A right to make mistakes in the offing for legal entities
Philippe Chemouny, head of his law firm, is a specialist in business restructuring. He is currently campaigning for legal entities to be given the right to make mistakes.
What are your skills within your law firm?
For over twenty years, I was a partner in a niche firm that specialised in business restructuring. As of 1st February 2016, I created a firm which pursues similar activities and also focuses on business litigation.
You are said to pay close attention to developments in the law and even to be proactive by proposing reforms …
Reform is a big word! I currently have the chance to be corresponding with an MP belonging to the presidential majority on the possibility of transposing to legal entities certain principles attached to natural persons.
Which principles do you wish to transpose?
At the present time, we have difficulty acknowledging errors on the part of a legal entity. The past still permeates our law too much, a very vindictive past essentially geared towards the responsibility of the director based on his acts of mismanagement or specific breaches. On the contrary, I am campaigning for the legal entity’s right to make mistakes. One could go even further and say the right to have things forgotten …
Why this right to have things forgotten?
If a company has been forced into applying for the opening of protective or recovery proceedings in the event of insolvency, it should have the right for this to be forgotten once it is subsequently able to show the court that its continuing activities allow it to permanently pay off its past debts.
What reforms are you suggesting?
I don’t want to cause an outcry in the banking world, but it has to be recognised that at the present time a company whose recovery plan appears on its K bis extract (certificate of incorporation) from the Trade and Companies Register will have great difficulty borrowing. It will often be forced to continue its activities with so-called ‘law court’ banks that have agreed to finance it during the bankruptcy proceedings.
What needs to be done?
There needs to be joint reflection so that banks stop refusing or examining credit applications merely because the company is subject to a plan to ensure its protection or continuation that is mentioned on its K bis extract. If the company has become solvent again through the enforceable judgement of a court, it must be able to have its credit request examined under the same conditions as that of a company which has never been subject to bankruptcy proceedings.
How can banks be made to change their practices?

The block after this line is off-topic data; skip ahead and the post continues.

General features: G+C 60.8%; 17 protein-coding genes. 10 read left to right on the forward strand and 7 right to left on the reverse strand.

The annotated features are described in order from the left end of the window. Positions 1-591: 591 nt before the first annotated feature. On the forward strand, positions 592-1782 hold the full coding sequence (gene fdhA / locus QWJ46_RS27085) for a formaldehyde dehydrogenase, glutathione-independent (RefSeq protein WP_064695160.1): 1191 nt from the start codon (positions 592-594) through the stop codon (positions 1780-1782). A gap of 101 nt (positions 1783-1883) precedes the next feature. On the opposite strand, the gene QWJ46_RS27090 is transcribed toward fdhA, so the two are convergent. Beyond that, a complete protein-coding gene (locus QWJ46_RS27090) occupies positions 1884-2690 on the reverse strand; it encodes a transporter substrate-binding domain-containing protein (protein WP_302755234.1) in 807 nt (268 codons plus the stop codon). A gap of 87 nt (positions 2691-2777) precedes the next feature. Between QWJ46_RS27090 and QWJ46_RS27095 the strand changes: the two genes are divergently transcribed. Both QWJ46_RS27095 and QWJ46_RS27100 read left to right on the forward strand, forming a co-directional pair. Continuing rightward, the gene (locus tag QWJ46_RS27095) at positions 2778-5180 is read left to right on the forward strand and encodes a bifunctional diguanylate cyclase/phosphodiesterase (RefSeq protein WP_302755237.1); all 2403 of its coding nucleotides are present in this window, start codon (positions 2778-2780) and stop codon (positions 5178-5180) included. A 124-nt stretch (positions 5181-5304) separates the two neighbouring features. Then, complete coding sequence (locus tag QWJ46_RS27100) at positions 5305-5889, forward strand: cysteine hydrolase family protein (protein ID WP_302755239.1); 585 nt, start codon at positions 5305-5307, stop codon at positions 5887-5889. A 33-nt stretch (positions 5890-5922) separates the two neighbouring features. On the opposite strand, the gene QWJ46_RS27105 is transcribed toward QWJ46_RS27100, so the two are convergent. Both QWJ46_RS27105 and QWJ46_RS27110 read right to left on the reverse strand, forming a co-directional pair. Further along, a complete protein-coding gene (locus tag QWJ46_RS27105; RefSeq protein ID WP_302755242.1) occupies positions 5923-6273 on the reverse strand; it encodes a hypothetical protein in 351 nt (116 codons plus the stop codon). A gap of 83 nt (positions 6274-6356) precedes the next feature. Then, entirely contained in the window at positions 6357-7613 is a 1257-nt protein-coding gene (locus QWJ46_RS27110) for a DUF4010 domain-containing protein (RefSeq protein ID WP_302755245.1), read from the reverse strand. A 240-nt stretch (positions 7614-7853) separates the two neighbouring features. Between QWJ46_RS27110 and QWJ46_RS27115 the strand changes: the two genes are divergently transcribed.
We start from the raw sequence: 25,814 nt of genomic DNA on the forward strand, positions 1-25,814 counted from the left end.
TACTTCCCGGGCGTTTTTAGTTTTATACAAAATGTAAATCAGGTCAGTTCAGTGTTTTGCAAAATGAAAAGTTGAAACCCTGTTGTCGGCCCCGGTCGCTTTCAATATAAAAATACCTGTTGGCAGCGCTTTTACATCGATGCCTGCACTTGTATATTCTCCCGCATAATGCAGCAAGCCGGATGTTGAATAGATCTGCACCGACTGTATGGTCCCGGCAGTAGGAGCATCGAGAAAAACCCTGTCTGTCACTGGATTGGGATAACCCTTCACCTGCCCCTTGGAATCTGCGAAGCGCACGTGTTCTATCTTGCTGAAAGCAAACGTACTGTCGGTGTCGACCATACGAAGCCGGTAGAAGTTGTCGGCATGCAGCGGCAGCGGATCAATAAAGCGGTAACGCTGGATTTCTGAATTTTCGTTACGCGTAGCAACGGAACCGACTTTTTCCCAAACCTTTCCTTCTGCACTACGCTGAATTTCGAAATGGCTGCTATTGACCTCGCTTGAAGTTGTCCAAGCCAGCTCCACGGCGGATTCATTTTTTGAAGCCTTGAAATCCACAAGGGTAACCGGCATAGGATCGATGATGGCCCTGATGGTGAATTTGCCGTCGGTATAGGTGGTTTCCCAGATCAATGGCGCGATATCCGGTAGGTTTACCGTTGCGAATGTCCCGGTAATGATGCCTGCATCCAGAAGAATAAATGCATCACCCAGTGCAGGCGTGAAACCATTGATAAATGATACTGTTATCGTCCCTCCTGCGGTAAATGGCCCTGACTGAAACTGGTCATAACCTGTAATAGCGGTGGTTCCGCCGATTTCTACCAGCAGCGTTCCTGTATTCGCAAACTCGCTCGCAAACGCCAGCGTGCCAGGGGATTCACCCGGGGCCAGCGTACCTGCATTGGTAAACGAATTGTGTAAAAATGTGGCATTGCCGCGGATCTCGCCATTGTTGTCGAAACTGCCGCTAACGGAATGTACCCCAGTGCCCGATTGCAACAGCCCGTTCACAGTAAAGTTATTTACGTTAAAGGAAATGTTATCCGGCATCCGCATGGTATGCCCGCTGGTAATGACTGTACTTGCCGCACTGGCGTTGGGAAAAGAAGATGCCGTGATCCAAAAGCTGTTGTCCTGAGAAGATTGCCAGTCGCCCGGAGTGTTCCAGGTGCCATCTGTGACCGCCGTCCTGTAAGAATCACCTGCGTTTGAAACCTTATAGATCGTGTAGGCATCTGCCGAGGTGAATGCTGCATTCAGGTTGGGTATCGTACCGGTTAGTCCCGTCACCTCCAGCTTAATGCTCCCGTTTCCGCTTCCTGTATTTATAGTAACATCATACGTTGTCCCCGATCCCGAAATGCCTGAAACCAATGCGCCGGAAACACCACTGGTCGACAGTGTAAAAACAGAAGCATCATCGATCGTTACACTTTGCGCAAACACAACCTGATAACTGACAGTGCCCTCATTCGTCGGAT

One solution might be no longer to refer to the opening of bankruptcy proceedings and subsequent court rulings on the K bis extract once the company’s recovery plan has been finally adopted by the court. It is entirely normal that third parties should be informed when proceedings are opened, and it is not intended that the publicity measures provided for at that time should be called into question. But once a restructuring solution has been found, companies should be able to have the reference to the opening of bankruptcy proceedings and subsequent references retroactively removed. Past court rulings relating to the company should disappear retroactively from its K bis extract. As the law currently stands, a company that wishes to have such references removed has no choice but to negotiate new write-offs with its creditors and/or honour all payment deadlines in its recovery plan ahead of time. In other words, it must forfeit the optimisation of its bankruptcy proceedings, which allow it to benefit from a moratorium of at least ten years without late payment interest.
This is perhaps a little drastic …
Yet, there are three types of criminal record extracts for natural persons, which are not subject to the same rules of dissemination and from which it is possible to delete references to previous convictions. Why shouldn’t be recovering companies benefit from a similar option? Banks should be encouraged to respond to credit requests from a restructured company according to objective criteria (debt ratio, self-financing capacity, etc.). In my opinion a reform is necessary now in order to try to change behaviour.
How far has such a project got?
It is still at its beginnings, but I hope that I shall soon have the chance to discuss it with MPs and representatives of banks as part of a future project to reform company law.
Interview conducted by Jean-Christophe Collet